County Road Patrol ordinance faces opposition
Published 11:33 am Monday, November 6, 2023
BROOKHAVEN — Lincoln County’s proposal to draft an amendment to an ordinance creating a road patrol enforcement officer is facing opposition from the Mississippi Loggers Association. Supervisors have discussed amending an ordinance to crack down on heavy hauling and weight limit violations.
Lincoln County resident David Livingston, a representative of the Mississippi Loggers Association, spoke to the board of supervisors Monday about the road patrol ordinance. He said his biggest concern is the ordinance will hurt the most critical sector of industry in Lincoln County.
Five wood facilities are operational in Lincoln County and they are 100 percent dependent on truck delivery of lumber. For example, Rex Lumber needs about 100 truckloads a day to stay productive.
Lincoln County has 18 chicken farms, 104 chicken houses and 47 qualified loggers in the county. Agriculture and timber are the two biggest industries in Mississippi and roads are the lifeblood of both.
“You can’t shut the trucks down. If you restrict access on roads then you restrict businesses. Anything that is done if the board has the right and authority I understand but it needs to be well thought out and well worded,” Livingston said. “Twenty-five years down the road someone else could read the ordinance differently. That is when our problems start. We want to work with you on what we can do to have continued access to roads.”
Livingston explained the loggers association and mills have a system of checks and balances to corral outlaw hauling of timber. Loggers have to abide by guidelines or the mills will cease to work with them. He told the board he wants them to enforce what they have. Malta’s amendment to the road ordinance creating a county road patrol officer would enforce the laws on the books.
District 5 Supervisor Doug Falvey said he spoke with four different loggers before proceeding on drafting a road patrol ordinance and none had any objection. Lincoln County Board Attorney Greg Malta said they are using the Copiah County road patrol ordinance as a template.
One of the reasons the county is drafting a road patrol ordinance is to limit heavy haul traffic on non-state aid roads to prolong the life of the roadways. Weight limits are posted around the county but there is no way to enforce it. The county is wanting to make sure trucks stick to the routes they are permitted to use.
“Over on Fern Lane we have a sign saying no thru trucks. There is a truck loaded with logs that came through there the other day. He laughed and said ‘You caught me,’” Falvey said. “They will go out of their way to not use the trucking routes. Most do a good job but a few do it their way. We don’t have time to babysit the loggers. We aren’t here to shut down the industry.”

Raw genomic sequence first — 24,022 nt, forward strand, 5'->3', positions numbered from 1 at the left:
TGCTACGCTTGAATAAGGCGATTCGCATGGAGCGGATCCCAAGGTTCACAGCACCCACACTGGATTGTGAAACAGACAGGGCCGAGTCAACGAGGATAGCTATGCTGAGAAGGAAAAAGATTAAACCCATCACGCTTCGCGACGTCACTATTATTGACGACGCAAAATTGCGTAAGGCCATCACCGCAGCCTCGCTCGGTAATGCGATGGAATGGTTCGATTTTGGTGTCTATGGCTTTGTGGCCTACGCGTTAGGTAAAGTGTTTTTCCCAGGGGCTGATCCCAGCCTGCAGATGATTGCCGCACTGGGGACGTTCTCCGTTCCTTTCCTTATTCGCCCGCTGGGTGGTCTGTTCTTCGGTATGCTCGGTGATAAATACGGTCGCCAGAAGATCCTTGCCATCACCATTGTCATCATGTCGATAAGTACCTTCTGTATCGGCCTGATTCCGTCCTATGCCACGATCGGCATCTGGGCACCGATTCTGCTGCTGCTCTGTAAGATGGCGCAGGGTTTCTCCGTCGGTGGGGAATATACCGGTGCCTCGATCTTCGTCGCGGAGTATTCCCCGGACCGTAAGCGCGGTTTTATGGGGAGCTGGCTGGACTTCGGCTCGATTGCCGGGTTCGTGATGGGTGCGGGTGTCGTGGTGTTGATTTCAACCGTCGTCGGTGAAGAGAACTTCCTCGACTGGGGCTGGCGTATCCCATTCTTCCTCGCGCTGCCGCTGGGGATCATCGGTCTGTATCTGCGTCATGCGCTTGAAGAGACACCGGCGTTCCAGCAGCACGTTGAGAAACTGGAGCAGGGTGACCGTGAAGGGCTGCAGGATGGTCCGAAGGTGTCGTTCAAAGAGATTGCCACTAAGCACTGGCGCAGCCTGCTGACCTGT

Lincoln County Sheriff Steve Rushing told the board numerous times over the past year he doesn’t have a way to enforce weight limits because the department does not have any scales. Lincoln County’s road patrol officer would work for the board of supervisors, not the sheriff’s department, Rushing clarified after the meeting.
District 4 Supervisor Eddie Brown said the county does everything it can to support the timber industry. Rex Lumber and other timber companies have received tax exemptions to help support them.
A funding solution
One of the arguments Livingston made against the amendment which would allow the county to enforce the weight limit laws on roads was that truckers pay taxes and have every right to use all of the county roads. Brown countered with the fact small cars and trucks in the county pay $3 million in car tags while trucks and trailers pay $36,048.06 in tag fees.
Livingston brought up the fact roads need to have a solid base regardless of what is enforced because they will deteriorate. While Mississippi provides funding for roads through the Local System Road Program, counties have to replace all posted bridges in the Local System Bridges Program.
County Engineer Ryan Holmes said some counties don’t have near the number of bridges Lincoln County does. State aid roads need more funding as well. Brown encouraged the Loggers Association to lobby for more funding. He can foresee the closure of the US98 bridge in Franklin County causing problems in Lincoln County too.
“If you could lobby for more funding it would be a great start,” Brown said. “They closed the 98 bridge today. The truckers will be hunting little roads to cut through on.”
No action was taken on the matter in Monday’s regularly scheduled board meeting.